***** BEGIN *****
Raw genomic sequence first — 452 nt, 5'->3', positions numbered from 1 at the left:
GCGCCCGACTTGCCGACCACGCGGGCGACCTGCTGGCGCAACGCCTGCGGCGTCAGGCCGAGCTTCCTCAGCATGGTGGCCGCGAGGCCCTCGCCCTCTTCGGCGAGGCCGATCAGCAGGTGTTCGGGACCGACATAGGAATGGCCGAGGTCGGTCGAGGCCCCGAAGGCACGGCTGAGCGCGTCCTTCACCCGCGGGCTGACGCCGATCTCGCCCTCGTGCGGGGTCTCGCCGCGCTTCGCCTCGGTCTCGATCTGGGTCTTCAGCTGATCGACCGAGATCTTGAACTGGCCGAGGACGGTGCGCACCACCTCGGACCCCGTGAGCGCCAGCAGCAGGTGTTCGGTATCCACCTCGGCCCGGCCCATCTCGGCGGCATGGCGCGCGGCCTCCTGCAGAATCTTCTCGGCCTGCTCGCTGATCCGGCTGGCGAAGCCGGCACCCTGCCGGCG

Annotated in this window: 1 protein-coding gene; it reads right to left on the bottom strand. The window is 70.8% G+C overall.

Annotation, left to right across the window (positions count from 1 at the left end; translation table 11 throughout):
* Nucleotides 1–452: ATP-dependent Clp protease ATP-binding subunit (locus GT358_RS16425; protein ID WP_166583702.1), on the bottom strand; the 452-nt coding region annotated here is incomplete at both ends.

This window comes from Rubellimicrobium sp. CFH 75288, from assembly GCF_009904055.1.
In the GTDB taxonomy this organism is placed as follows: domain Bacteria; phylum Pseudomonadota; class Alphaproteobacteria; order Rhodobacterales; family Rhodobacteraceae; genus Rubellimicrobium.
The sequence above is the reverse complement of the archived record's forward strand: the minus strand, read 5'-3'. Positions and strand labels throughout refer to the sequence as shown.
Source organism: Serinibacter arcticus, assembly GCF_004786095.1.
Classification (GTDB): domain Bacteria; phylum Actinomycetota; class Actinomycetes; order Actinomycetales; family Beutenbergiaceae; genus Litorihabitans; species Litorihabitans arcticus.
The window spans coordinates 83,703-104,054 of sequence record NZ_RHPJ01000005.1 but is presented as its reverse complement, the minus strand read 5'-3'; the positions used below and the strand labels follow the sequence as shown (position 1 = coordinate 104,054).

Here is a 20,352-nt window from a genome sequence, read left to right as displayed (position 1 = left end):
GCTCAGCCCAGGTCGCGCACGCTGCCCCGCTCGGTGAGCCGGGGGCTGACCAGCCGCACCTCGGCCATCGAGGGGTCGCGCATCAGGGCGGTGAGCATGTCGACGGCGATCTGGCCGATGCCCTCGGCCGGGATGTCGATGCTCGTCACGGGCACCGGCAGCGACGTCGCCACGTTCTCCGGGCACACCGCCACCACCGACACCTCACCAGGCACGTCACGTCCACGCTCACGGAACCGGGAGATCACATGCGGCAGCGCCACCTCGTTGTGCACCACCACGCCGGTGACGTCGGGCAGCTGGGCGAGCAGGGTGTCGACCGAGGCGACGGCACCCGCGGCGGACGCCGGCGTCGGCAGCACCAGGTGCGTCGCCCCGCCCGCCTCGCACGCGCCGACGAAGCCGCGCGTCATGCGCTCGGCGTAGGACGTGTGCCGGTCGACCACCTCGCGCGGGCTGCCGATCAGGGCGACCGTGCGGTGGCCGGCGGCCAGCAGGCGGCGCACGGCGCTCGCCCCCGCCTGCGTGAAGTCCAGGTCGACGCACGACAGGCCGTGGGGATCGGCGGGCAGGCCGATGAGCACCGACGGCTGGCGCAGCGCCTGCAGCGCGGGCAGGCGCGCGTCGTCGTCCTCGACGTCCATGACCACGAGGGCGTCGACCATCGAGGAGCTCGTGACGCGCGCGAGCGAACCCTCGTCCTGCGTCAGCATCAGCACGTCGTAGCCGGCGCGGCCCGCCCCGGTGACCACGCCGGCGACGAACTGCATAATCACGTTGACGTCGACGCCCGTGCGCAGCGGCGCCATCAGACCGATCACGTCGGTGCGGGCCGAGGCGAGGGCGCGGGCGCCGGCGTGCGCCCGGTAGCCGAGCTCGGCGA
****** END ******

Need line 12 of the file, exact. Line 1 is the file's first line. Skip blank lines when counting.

Here is a 20,352-nt window from a genome sequence, read left to right as displayed (position 1 = left end):